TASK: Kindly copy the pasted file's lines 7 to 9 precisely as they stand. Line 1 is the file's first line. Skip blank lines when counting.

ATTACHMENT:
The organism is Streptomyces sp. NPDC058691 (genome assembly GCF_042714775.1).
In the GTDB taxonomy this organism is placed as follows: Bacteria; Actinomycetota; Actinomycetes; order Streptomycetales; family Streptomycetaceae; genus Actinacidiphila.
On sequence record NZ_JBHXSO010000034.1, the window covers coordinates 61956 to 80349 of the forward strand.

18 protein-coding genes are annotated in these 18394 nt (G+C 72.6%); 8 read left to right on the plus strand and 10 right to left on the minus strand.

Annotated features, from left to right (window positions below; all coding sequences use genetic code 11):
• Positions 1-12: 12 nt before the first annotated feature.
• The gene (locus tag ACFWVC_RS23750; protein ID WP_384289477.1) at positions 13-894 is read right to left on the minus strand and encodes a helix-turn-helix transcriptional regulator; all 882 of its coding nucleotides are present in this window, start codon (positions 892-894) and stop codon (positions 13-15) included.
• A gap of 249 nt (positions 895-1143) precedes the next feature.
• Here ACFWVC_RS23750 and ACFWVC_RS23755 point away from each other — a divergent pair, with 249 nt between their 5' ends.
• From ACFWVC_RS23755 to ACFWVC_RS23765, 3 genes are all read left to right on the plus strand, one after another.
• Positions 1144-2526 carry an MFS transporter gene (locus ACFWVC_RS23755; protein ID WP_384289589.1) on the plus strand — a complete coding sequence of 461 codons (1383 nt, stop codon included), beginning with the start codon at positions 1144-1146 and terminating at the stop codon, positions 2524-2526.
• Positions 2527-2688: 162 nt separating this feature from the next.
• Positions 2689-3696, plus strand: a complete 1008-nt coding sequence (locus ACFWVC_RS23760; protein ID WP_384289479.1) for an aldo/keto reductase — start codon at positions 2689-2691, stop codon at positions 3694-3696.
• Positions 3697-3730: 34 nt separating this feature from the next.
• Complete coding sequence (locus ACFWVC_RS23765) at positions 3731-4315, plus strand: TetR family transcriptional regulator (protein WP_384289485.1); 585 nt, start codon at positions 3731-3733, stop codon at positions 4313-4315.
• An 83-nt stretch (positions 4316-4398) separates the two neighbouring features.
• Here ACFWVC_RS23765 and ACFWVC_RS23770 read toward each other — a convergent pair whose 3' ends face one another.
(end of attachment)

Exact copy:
• The gene (locus tag ACFWVC_RS23750; protein ID WP_384289477.1) at positions 13-894 is read right to left on the minus strand and encodes a helix-turn-helix transcriptional regulator; all 882 of its coding nucleotides are present in this window, start codon (positions 892-894) and stop codon (positions 13-15) included.
• A gap of 249 nt (positions 895-1143) precedes the next feature.
• Here ACFWVC_RS23750 and ACFWVC_RS23755 point away from each other — a divergent pair, with 249 nt between their 5' ends.